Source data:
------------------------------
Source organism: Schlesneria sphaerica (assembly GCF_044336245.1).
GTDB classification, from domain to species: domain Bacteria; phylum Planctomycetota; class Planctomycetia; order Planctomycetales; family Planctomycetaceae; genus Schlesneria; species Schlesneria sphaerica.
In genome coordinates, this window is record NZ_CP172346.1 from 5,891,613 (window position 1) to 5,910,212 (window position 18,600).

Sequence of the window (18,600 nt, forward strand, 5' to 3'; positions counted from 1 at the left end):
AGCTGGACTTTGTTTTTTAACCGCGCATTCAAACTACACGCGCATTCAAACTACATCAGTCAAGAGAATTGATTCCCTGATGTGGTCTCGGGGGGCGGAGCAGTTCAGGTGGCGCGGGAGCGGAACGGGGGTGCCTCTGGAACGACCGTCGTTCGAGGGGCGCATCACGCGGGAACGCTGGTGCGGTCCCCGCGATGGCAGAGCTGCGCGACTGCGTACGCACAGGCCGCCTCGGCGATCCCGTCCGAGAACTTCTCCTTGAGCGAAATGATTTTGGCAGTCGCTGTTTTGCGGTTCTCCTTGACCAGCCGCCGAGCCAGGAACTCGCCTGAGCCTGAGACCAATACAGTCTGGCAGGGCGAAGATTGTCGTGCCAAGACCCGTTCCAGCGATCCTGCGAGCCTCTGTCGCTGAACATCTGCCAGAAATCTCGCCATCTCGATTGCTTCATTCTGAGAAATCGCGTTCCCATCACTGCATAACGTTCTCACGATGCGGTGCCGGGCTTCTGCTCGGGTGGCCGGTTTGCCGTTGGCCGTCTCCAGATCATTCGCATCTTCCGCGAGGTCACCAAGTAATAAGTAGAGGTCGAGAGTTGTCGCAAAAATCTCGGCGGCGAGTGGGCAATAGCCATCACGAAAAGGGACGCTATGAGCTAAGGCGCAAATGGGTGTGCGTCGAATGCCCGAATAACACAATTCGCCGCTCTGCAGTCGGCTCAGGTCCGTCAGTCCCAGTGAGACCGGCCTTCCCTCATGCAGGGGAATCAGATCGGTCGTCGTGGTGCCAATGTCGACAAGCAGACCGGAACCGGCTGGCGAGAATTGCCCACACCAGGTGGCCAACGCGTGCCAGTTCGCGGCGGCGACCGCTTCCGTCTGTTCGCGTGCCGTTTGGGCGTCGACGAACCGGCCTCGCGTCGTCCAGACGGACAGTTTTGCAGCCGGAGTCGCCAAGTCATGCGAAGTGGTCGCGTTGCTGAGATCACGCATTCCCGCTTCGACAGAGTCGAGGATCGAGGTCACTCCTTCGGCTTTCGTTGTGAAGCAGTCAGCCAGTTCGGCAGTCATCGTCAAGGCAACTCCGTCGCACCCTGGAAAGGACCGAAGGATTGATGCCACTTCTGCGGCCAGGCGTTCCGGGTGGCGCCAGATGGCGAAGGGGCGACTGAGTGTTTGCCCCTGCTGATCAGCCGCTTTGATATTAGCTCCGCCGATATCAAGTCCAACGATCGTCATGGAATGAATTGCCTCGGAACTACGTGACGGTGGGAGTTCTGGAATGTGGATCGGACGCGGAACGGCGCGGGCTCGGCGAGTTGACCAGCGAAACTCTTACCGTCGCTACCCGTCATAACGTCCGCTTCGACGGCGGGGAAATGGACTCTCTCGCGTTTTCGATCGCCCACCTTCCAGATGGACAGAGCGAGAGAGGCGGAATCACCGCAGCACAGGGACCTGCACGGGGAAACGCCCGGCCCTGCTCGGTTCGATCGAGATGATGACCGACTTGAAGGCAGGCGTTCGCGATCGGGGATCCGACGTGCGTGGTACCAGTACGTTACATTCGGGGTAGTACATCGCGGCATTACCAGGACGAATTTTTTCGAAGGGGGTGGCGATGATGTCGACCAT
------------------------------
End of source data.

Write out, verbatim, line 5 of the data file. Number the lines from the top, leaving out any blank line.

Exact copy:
AGCTGGACTTTGTTTTTTAACCGCGCATTCAAACTACACGCGCATTCAAACTACATCAGTCAAGAGAATTGATTCCCTGATGTGGTCTCGGGGGGCGGAGCAGTTCAGGTGGCGCGGGAGCGGAACGGGGGTGCCTCTGGAACGACCGTCGTTCGAGGGGCGCATCACGCGGGAACGCTGGTGCGGTCCCCGCGATGGCAGAGCTGCGCGACTGCGTACGCACAGGCCGCCTCGGCGATCCCGTCCGAGAACTTCTCCTTGAGCGAAATGATTTTGGCAGTCGCTGTTTTGCGGTTCTCCTTGACCAGCCGCCGAGCCAGGAACTCGCCTGAGCCTGAGACCAATACAGTCTGGCAGGGCGAAGATTGTCGTGCCAAGACCCGTTCCAGCGATCCTGCGAGCCTCTGTCGCTGAACATCTGCCAGAAATCTCGCCATCTCGATTGCTTCATTCTGAGAAATCGCGTTCCCATCACTGCATAACGTTCTCACGATGCGGTGCCGGGCTTCTGCTCGGGTGGCCGGTTTGCCGTTGGCCGTCTCCAGATCATTCGCATCTTCCGCGAGGTCACCAAGTAATAAGTAGAGGTCGAGAGTTGTCGCAAAAATCTCGGCGGCGAGTGGGCAATAGCCATCACGAAAAGGGACGCTATGAGCTAAGGCGCAAATGGGTGTGCGTCGAATGCCCGAATAACACAATTCGCCGCTCTGCAGTCGGCTCAGGTCCGTCAGTCCCAGTGAGACCGGCCTTCCCTCATGCAGGGGAATCAGATCGGTCGTCGTGGTGCCAATGTCGACAAGCAGACCGGAACCGGCTGGCGAGAATTGCCCACACCAGGTGGCCAACGCGTGCCAGTTCGCGGCGGCGACCGCTTCCGTCTGTTCGCGTGCCGTTTGGGCGTCGACGAACCGGCCTCGCGTCGTCCAGACGGACAGTTTTGCAGCCGGAGTCGCCAAGTCATGCGAAGTGGTCGCGTTGCTGAGATCACGCATTCCCGCTTCGACAGAGTCGAGGATCGAGGTCACTCCTTCGGCTTTCGTTGTGAAGCAGTCAGCCAGTTCGGCAGTCATCGTCAAGGCAACTCCGTCGCACCCTGGAAAGGACCGAAGGATTGATGCCACTTCTGCGGCCAGGCGTTCCGGGTGGCGCCAGATGGCGAAGGGGCGACTGAGTGTTTGCCCCTGCTGATCAGCCGCTTTGATATTAGCTCCGCCGATATCAAGTCCAACGATCGTCATGGAATGAATTGCCTCGGAACTACGTGACGGTGGGAGTTCTGGAATGTGGATCGGACGCGGAACGGCGCGGGCTCGGCGAGTTGACCAGCGAAACTCTTACCGTCGCTACCCGTCATAACGTCCGCTTCGACGGCGGGGAAATGGACTCTCTCGCGTTTTCGATCGCCCACCTTCCAGATGGACAGAGCGAGAGAGGCGGAATCACCGCAGCACAGGGACCTGCACGGGGAAACGCCCGGCCCTGCTCGGTTCGATCGAGATGATGACCGACTTGAAGGCAGGCGTTCGCGATCGGGGATCCGACGTGCGTGGTACCAGTACGTTACATTCGGGGTAGTACATCGCGGCATTACCAGGACGAATTTTTTCGAAGGGGGTGGCGATGATGTCGACCAT